Most of the products copied are top-selling brands and consumers could be seriously affected while consuming low quality adulterated products, particularly in the food and drug categories. These are usually manufactured under unhygienic conditions and without proper technical supervision. According to a study conducted by AC Nielsen in India on 30 FMCG companies, eight out of every ten consumers who purchased pass-off products felt cheated and only knew after purchase that the product was a pass-off. Surprisingly, 42 per cent of all the consumers surveyed were aware of the existence of pass-off brands in the market and either saw them in shops, read about them in newspapers or saw them on TV. Though brands such as Pepsi and Coke in India have dropped prices substantially to make their products the flavour of the masses, spurious products still score because of poor consumer awareness. And fake product manufacturers reap windfalls because there are barely any input costs, no safety standards involved, excise or taxes paid.
It takes more than the vigilance of a trademark team to combat smart counterfeiters. Unfortunately, say sources, the cost of the battle is to be borne totally by such companies. According to one source, adopting tamper-proof packaging and hologramming practices are prohibitive exercises that will raise prices and repel the cost-sensitive Indian buyer. Hologramming can cost between $500,000 and $5 million! Ironically, higher prices can push customers to switch product loyalties better than the best ad campaigns. Despite the seriousness, almost all the companies are vague about the methods to educate consumers. They are shying away from aggressive methods, mainly because the Indian consumers’ tendency has been to totally avoid the imitated product rather than determine whether it is authentic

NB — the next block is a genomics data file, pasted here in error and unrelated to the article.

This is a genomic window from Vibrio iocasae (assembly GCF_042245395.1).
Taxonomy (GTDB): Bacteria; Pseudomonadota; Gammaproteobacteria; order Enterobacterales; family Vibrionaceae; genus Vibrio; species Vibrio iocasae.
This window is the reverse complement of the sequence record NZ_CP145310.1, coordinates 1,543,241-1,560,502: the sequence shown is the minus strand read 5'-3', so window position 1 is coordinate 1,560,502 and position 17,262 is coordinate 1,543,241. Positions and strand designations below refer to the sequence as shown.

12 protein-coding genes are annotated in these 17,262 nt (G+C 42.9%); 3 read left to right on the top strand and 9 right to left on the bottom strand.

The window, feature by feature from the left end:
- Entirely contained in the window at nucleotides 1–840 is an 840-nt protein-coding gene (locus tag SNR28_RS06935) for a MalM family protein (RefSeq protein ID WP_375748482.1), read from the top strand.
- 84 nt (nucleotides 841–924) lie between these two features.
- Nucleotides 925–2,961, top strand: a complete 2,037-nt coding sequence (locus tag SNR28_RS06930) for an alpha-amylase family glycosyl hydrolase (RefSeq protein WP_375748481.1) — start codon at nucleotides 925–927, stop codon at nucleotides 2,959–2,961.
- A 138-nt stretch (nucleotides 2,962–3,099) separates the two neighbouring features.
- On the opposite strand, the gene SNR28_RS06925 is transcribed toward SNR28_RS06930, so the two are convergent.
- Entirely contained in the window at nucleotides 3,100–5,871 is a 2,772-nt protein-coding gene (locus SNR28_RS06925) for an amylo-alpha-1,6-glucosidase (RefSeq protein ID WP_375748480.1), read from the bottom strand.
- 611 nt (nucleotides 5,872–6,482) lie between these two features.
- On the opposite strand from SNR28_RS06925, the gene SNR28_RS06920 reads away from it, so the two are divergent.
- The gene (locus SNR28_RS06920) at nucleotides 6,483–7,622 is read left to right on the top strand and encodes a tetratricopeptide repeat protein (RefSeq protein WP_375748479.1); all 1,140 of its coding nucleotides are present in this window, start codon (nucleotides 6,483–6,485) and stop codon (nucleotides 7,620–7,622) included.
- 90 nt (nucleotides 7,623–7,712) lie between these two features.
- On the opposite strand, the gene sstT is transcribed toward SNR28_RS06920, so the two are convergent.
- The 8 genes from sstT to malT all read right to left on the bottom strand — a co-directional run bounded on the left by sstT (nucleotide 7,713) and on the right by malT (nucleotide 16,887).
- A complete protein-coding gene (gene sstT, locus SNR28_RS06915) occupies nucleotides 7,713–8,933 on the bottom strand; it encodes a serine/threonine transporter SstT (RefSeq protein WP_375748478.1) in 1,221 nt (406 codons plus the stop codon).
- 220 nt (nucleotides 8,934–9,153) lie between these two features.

SOMETHING TO SPICE YOU UP FURTHER
According to the Web site of De La Rue, a UK-based commercial security printer and papermaker involved in the production of over 150 national currencies and a wide range of security documents:
·Ten per cent of perfumes and cosmetics and 11 per cent of clothing and footwear bought by consumers are fakes.
·There are around 160 Web sites offering `genuine’ Chanel products, despite the fact that Chanel doesn’t sell any of its products on the Net.
·The US FDA recalled $7 million worth of intra-aortic pumps used during open-heart surgery after it discovered malfunctioning counterfeit parts in the devices.
·Counterfeit baby formula resulted in some babies developing rashes and seizures after imbibing.
·US investigators discovered that more than 600 helicopters sold to US civilians and NATO were equipped with counterfeit parts.
·Fake perfumes have been found to contain urine as a stabiliser.
·Each year in the UK, it is estimated that 4,100 jobs are lost because of counterfeiting – wrecking industries and draining funds which otherwise would have reached public services.
Although the whole issue may first appear to be a simple yet rampant case of copycatting, in fact it demonstrates that there is a real need for stricter protection laws of brands, enforcement of those laws, and harsher punishments for merchants and makers of counterfeit goods. But as far as knocking out counterfeiting completely is concerned, it’ll never be gone and brands need to view counterfeit products just like any other competition. Indeed “Counterfeiting will always exist. It’s the subculture of the business industry in the 21st century.”